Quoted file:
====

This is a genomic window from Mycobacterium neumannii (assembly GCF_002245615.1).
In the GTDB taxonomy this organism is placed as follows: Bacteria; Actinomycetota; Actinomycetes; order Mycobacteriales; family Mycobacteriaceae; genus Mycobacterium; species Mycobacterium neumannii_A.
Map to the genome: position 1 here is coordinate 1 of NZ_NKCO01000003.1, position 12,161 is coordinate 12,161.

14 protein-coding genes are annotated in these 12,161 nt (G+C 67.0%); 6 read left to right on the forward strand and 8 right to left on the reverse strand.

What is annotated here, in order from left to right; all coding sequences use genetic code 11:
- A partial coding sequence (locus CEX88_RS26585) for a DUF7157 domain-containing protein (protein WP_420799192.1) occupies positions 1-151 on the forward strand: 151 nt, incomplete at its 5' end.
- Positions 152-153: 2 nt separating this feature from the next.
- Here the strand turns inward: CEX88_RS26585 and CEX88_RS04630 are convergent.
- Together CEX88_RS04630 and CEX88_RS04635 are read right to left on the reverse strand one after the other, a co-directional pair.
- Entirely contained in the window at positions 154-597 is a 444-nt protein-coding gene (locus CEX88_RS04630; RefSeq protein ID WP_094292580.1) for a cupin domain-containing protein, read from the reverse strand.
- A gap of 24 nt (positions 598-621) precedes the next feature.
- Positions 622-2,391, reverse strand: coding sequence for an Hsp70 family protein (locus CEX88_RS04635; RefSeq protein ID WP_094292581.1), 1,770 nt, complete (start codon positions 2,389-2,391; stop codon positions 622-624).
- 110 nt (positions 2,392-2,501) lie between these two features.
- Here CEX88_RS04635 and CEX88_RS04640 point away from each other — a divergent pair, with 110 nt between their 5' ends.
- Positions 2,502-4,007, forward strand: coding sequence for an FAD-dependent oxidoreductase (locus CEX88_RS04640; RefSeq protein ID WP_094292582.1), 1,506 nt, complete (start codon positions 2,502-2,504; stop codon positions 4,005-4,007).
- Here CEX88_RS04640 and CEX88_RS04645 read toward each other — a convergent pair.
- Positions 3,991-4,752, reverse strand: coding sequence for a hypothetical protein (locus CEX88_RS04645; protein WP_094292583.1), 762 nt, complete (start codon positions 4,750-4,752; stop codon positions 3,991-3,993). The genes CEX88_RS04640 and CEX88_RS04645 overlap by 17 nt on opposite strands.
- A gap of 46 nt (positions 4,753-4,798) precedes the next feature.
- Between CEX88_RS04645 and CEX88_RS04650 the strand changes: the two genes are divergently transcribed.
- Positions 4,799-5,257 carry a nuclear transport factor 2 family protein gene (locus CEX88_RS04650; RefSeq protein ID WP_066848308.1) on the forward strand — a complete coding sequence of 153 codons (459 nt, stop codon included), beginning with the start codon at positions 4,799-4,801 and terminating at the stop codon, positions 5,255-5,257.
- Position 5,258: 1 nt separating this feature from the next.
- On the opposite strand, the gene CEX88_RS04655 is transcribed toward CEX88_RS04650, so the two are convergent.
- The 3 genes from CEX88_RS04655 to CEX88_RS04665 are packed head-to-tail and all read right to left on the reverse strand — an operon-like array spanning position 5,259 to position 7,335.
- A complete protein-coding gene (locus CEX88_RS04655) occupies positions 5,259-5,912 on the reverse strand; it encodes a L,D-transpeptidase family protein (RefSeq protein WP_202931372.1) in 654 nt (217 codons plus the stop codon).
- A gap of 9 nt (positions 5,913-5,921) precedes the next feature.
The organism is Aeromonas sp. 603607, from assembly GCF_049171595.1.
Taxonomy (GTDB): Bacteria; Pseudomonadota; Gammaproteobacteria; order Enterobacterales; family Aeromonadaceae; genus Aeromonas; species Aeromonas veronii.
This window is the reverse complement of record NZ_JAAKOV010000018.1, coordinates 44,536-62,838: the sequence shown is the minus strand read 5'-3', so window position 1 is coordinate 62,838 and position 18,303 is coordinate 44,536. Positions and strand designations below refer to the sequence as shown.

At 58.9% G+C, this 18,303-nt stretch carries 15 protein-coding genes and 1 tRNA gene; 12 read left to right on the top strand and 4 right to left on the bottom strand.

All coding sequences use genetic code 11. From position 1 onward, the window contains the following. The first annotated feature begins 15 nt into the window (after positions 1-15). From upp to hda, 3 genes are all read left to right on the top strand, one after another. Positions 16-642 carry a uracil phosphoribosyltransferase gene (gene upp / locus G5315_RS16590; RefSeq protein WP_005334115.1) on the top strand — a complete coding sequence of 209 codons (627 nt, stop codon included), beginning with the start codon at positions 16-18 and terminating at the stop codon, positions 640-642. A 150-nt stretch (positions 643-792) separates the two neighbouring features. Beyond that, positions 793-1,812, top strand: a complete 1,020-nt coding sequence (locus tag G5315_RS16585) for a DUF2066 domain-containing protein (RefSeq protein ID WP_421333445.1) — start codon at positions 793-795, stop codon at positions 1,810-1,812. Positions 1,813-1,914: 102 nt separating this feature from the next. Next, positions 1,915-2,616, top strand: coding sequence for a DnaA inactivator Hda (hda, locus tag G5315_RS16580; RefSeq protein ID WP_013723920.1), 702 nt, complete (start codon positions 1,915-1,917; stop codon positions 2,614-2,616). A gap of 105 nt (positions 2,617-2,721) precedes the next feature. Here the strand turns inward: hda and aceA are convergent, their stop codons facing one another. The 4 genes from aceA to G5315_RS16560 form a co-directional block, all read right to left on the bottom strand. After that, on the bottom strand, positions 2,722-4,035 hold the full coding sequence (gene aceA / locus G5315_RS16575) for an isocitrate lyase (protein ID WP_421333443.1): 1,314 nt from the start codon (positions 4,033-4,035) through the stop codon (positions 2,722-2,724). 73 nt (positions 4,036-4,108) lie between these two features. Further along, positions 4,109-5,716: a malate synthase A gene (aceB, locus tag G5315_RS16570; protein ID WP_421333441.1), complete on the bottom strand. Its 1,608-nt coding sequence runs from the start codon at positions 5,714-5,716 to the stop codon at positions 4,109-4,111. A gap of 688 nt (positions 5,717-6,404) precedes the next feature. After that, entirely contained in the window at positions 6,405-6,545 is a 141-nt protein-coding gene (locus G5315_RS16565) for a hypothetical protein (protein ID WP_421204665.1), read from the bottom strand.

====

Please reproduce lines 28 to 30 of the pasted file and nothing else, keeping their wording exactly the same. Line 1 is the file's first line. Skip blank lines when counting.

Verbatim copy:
This window is the reverse complement of record NZ_JAAKOV010000018.1, coordinates 44,536-62,838: the sequence shown is the minus strand read 5'-3', so window position 1 is coordinate 62,838 and position 18,303 is coordinate 44,536. Positions and strand designations below refer to the sequence as shown.

At 58.9% G+C, this 18,303-nt stretch carries 15 protein-coding genes and 1 tRNA gene; 12 read left to right on the top strand and 4 right to left on the bottom strand.

All coding sequences use genetic code 11. From position 1 onward, the window contains the following. The first annotated feature begins 15 nt into the window (after positions 1-15). From upp to hda, 3 genes are all read left to right on the top strand, one after another. Positions 16-642 carry a uracil phosphoribosyltransferase gene (gene upp / locus G5315_RS16590; RefSeq protein WP_005334115.1) on the top strand — a complete coding sequence of 209 codons (627 nt, stop codon included), beginning with the start codon at positions 16-18 and terminating at the stop codon, positions 640-642. A 150-nt stretch (positions 643-792) separates the two neighbouring features. Beyond that, positions 793-1,812, top strand: a complete 1,020-nt coding sequence (locus tag G5315_RS16585) for a DUF2066 domain-containing protein (RefSeq protein ID WP_421333445.1) — start codon at positions 793-795, stop codon at positions 1,810-1,812. Positions 1,813-1,914: 102 nt separating this feature from the next. Next, positions 1,915-2,616, top strand: coding sequence for a DnaA inactivator Hda (hda, locus tag G5315_RS16580; RefSeq protein ID WP_013723920.1), 702 nt, complete (start codon positions 1,915-1,917; stop codon positions 2,614-2,616). A gap of 105 nt (positions 2,617-2,721) precedes the next feature. Here the strand turns inward: hda and aceA are convergent, their stop codons facing one another. The 4 genes from aceA to G5315_RS16560 form a co-directional block, all read right to left on the bottom strand. After that, on the bottom strand, positions 2,722-4,035 hold the full coding sequence (gene aceA / locus G5315_RS16575) for an isocitrate lyase (protein ID WP_421333443.1): 1,314 nt from the start codon (positions 4,033-4,035) through the stop codon (positions 2,722-2,724). 73 nt (positions 4,036-4,108) lie between these two features. Further along, positions 4,109-5,716: a malate synthase A gene (aceB, locus tag G5315_RS16570; protein ID WP_421333441.1), complete on the bottom strand. Its 1,608-nt coding sequence runs from the start codon at positions 5,714-5,716 to the stop codon at positions 4,109-4,111. A gap of 688 nt (positions 5,717-6,404) precedes the next feature. After that, entirely contained in the window at positions 6,405-6,545 is a 141-nt protein-coding gene (locus G5315_RS16565) for a hypothetical protein (protein ID WP_421204665.1), read from the bottom strand.